Russia’s decision to suspend imports of fruit and vegetables from Egypt is not a counter-measure against Cairo’s rejection of Russia’s wheat, Interfax news agency quoted Russian Deputy Prime Minister Arkady Dvorkovich as saying on Tuesday. Before that Egypt rejected 60,000 MT wheat shipment from Russia due to issues with ergot fungus.
The ban will have no impact on Russia’s inflation, Dvorkovich said, according to TASS and RIA news agencies.
The Egyptian export of fruit to Russia amounted to 183.59 million dollar last year. That is equal to 44 per cent of total Egyptian export to Russia. The main products were oranges, grapes and strawberries. Vegetable export amounted to 165.99 million dollars, or 40 per cent of Egyptian export to Russia. The main products were potatoes, onions, garlic and tomatoes.
Russian investments in Egypt are estimated at 62.77 million dollar. There are 408 Russian companies involved. With these figures, Russia is in 47th place of the largest investors in Egypt.
Mounir Fakhry Abdel Nour, Egyptian Minister of Trade and Industry, reported that the country’s agricultural exports have seen a remarkable development, especially potatoes, which registered a 144.8% increase, frozen vegetables, up 900%, machinery and appliances, up 681.3% and processed vegetables and fruit, with an 823.1% growth.
He pointed out in a press statement that this is mostly the result of the efforts made by the Ministry in helping Egyptian companies to access the Russian market, as well as to the promotional campaigns carried out by the Egyptian Commercial Office in Moscow for many Egyptian products, which facilitated the opening of communication channels with major Russian importers.
These campaigns resulted in the provision of more than 70 export opportunities, contributing to the shipment of new and non-traditional products (not only food products) to the Russian market.
The President of the Russian Customs Service, Andrei Belianinov, announced this Wednesday that Egypt, Jordan and Turkey have been offered the creation of a “green corridor” to facilitate the supply of fruit and vegetables from these countries to the Russian Federation.
During his speech in front of the Russian Duma, Blianinov stated that Moscow has issued the proposal to Egypt, Jordan and Turkey, as well as Azerbaijan, to facilitate the supply of perishable products and ensure their freshness on arrival.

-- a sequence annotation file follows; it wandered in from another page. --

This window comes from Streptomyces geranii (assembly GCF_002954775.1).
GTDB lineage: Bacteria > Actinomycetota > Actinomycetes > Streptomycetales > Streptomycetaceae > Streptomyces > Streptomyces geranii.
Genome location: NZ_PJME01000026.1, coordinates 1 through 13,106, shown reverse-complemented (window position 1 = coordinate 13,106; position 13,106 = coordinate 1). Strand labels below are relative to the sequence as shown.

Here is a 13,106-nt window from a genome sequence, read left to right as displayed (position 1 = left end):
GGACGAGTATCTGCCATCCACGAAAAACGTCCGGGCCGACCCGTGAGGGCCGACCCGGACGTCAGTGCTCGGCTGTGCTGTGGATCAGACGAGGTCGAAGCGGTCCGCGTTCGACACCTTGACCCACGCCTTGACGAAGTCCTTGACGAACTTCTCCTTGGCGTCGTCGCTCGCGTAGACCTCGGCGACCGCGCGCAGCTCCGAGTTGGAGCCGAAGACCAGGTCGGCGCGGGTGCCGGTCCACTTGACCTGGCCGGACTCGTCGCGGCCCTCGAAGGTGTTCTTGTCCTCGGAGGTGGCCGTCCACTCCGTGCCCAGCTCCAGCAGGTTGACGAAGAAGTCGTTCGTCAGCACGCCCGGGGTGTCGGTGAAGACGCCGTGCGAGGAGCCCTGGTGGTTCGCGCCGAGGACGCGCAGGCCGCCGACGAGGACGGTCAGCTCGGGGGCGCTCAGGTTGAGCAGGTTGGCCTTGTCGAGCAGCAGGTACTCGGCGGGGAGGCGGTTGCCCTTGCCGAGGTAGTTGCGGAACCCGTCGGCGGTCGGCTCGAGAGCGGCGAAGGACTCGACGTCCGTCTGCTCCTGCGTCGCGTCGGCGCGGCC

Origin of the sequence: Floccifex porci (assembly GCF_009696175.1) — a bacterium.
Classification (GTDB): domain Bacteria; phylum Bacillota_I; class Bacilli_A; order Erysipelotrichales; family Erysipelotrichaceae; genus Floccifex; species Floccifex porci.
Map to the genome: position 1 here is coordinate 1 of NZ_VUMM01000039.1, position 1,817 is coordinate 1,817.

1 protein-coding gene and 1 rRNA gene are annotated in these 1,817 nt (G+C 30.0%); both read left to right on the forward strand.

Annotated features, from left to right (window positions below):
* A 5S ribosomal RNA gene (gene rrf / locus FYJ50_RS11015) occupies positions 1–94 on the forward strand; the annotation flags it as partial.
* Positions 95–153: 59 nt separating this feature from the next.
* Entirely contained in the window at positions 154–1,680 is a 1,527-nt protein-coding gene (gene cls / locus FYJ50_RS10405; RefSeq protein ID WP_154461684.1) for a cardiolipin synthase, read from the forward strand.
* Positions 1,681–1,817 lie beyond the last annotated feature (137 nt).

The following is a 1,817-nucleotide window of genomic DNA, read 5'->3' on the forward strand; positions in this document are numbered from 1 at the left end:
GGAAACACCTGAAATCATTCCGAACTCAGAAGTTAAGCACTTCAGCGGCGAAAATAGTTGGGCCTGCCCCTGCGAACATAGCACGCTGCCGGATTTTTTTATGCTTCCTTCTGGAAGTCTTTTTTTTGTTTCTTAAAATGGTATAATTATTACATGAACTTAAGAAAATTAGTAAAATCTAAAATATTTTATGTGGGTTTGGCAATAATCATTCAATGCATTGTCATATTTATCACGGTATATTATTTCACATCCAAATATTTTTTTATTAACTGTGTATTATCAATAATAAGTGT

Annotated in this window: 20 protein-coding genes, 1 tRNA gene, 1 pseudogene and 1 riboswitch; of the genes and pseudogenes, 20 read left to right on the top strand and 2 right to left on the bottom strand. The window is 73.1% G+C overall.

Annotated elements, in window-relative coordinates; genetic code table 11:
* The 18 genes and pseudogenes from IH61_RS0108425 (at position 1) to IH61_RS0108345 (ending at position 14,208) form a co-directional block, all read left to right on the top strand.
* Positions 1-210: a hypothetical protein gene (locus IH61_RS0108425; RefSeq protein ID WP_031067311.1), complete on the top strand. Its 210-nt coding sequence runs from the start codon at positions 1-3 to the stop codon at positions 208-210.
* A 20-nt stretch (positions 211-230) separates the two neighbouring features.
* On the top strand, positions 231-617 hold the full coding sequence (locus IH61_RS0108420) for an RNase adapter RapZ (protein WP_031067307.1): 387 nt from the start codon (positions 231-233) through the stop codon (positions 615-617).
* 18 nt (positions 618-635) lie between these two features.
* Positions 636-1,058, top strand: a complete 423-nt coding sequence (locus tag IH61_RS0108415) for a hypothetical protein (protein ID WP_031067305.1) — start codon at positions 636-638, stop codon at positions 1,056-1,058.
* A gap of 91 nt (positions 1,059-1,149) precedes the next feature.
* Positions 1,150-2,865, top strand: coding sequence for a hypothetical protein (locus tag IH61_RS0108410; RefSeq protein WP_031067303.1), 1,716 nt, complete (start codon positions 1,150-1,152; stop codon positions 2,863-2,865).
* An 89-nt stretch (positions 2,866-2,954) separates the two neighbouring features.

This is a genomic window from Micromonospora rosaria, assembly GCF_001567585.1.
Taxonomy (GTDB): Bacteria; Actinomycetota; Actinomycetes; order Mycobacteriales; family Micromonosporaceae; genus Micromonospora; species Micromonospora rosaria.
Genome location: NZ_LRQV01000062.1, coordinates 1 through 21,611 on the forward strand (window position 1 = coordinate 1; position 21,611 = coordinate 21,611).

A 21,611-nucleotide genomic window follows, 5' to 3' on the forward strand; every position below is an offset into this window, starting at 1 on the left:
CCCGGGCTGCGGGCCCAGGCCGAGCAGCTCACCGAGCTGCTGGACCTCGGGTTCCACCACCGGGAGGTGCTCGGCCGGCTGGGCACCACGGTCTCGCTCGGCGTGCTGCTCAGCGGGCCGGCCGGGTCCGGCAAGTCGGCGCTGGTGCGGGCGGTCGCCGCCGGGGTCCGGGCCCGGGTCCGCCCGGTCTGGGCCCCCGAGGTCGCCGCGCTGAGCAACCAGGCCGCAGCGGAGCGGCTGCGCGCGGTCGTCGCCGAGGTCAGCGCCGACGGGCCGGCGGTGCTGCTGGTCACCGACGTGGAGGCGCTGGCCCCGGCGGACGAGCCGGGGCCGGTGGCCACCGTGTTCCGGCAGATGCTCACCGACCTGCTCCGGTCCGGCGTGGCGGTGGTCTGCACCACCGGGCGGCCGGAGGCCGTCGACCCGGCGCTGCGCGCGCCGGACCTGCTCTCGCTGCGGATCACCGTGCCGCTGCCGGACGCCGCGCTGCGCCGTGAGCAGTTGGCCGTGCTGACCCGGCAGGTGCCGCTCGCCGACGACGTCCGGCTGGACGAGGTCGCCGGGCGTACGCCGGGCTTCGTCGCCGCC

It is worth mentioning that other countries, like Syria, also seek to create a “green corridor” with Russia, so as to facilitate the transfer of goods and agricultural products to Moscow, since the size of the Russian market is estimated at 12 billion Euro per year.
Russia’s Federal Service for Veterinary and Phytosanitary Surveillance (Rosselkhoznadzor) has imposed a temporary ban on the import of potatoes from Egypt.
The reason is the frequent violation of regulations in the field of plant quarantine. Russian phytosanitary services detected brown rot bacteria and golden cyst nematode in Egyptian potatoes. Since the introduction of the EU embargo on fruits and vegetables, the import of Egyptian potatoes by Russia exceeded 300 thousand tonnes.
Russia has lifted ban on ten Egyptian companies exporting citrus fruits (mainly oranges) to Moscow, state’s news agency MENA reported on Friday.
The 2013/14 citrus annual report of US Department of Agriculture said Egypt has been facing the Mediterranean fruit fly, which is the main economic pest negatively affecting production and exports.
Accordingly, complaints have been raised by some importing countries such as Russia and Ukraine after detecting some shipments infected with fruit flies.
The Egyptian government is funding the “Fruit Fly Resistance Project” that aims to control the spread of this pest and administers other regulations that have been in place in order to control the quality of the exported fruit.
Despite the complaints and the Russian ban, Egypt’s orange exports registered 37 percent of the total agricultural crops in 2012/13, recording 16,000 tonnes turning out some LE41 million, the Egyptian Agricultural export council showed.